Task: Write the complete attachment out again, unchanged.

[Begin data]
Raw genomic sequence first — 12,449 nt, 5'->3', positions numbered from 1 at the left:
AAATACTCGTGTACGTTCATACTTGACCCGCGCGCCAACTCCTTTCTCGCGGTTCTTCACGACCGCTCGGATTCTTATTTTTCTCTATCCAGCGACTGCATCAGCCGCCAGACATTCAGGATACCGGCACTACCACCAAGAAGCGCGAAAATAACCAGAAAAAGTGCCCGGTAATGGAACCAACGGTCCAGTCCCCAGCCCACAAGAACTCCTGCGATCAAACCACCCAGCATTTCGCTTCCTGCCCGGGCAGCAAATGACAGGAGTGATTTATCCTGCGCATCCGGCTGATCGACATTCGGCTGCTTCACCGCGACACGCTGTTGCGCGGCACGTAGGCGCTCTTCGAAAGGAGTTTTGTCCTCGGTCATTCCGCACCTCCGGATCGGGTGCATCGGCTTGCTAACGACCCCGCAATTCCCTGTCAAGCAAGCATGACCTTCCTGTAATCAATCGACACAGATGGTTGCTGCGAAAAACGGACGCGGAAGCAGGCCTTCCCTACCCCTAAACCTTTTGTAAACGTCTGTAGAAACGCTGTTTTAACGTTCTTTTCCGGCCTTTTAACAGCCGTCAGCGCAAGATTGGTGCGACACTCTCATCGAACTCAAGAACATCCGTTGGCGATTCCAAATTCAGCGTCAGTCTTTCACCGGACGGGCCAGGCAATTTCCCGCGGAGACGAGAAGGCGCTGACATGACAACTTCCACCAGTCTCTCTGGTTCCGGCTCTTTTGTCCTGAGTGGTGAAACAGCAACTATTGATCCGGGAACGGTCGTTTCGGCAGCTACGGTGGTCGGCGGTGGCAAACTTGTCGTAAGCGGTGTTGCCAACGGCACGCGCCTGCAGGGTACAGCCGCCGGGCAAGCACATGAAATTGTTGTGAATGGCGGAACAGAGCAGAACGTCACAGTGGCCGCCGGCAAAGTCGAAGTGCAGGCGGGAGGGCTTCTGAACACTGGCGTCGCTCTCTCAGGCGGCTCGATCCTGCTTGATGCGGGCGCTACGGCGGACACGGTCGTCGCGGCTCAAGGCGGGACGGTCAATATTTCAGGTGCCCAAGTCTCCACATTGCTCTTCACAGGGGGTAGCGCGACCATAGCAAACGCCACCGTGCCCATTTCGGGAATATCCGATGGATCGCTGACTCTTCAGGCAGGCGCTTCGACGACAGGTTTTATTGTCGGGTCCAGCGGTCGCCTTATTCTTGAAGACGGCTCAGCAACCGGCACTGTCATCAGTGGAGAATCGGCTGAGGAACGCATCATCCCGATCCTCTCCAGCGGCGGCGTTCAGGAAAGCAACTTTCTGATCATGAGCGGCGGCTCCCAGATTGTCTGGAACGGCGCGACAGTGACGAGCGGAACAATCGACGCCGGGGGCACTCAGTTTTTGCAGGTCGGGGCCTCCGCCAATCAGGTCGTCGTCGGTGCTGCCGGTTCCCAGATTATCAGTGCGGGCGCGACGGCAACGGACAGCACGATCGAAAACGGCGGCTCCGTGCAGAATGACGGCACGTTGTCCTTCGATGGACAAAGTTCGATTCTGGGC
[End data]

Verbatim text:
Raw genomic sequence first — 12,449 nt, 5'->3', positions numbered from 1 at the left:
AAATACTCGTGTACGTTCATACTTGACCCGCGCGCCAACTCCTTTCTCGCGGTTCTTCACGACCGCTCGGATTCTTATTTTTCTCTATCCAGCGACTGCATCAGCCGCCAGACATTCAGGATACCGGCACTACCACCAAGAAGCGCGAAAATAACCAGAAAAAGTGCCCGGTAATGGAACCAACGGTCCAGTCCCCAGCCCACAAGAACTCCTGCGATCAAACCACCCAGCATTTCGCTTCCTGCCCGGGCAGCAAATGACAGGAGTGATTTATCCTGCGCATCCGGCTGATCGACATTCGGCTGCTTCACCGCGACACGCTGTTGCGCGGCACGTAGGCGCTCTTCGAAAGGAGTTTTGTCCTCGGTCATTCCGCACCTCCGGATCGGGTGCATCGGCTTGCTAACGACCCCGCAATTCCCTGTCAAGCAAGCATGACCTTCCTGTAATCAATCGACACAGATGGTTGCTGCGAAAAACGGACGCGGAAGCAGGCCTTCCCTACCCCTAAACCTTTTGTAAACGTCTGTAGAAACGCTGTTTTAACGTTCTTTTCCGGCCTTTTAACAGCCGTCAGCGCAAGATTGGTGCGACACTCTCATCGAACTCAAGAACATCCGTTGGCGATTCCAAATTCAGCGTCAGTCTTTCACCGGACGGGCCAGGCAATTTCCCGCGGAGACGAGAAGGCGCTGACATGACAACTTCCACCAGTCTCTCTGGTTCCGGCTCTTTTGTCCTGAGTGGTGAAACAGCAACTATTGATCCGGGAACGGTCGTTTCGGCAGCTACGGTGGTCGGCGGTGGCAAACTTGTCGTAAGCGGTGTTGCCAACGGCACGCGCCTGCAGGGTACAGCCGCCGGGCAAGCACATGAAATTGTTGTGAATGGCGGAACAGAGCAGAACGTCACAGTGGCCGCCGGCAAAGTCGAAGTGCAGGCGGGAGGGCTTCTGAACACTGGCGTCGCTCTCTCAGGCGGCTCGATCCTGCTTGATGCGGGCGCTACGGCGGACACGGTCGTCGCGGCTCAAGGCGGGACGGTCAATATTTCAGGTGCCCAAGTCTCCACATTGCTCTTCACAGGGGGTAGCGCGACCATAGCAAACGCCACCGTGCCCATTTCGGGAATATCCGATGGATCGCTGACTCTTCAGGCAGGCGCTTCGACGACAGGTTTTATTGTCGGGTCCAGCGGTCGCCTTATTCTTGAAGACGGCTCAGCAACCGGCACTGTCATCAGTGGAGAATCGGCTGAGGAACGCATCATCCCGATCCTCTCCAGCGGCGGCGTTCAGGAAAGCAACTTTCTGATCATGAGCGGCGGCTCCCAGATTGTCTGGAACGGCGCGACAGTGACGAGCGGAACAATCGACGCCGGGGGCACTCAGTTTTTGCAGGTCGGGGCCTCCGCCAATCAGGTCGTCGTCGGTGCTGCCGGTTCCCAGATTATCAGTGCGGGCGCGACGGCAACGGACAGCACGATCGAAAACGGCGGCTCCGTGCAGAATGACGGCACGTTGTCCTTCGATGGACAAAGTTCGATTCTGGGC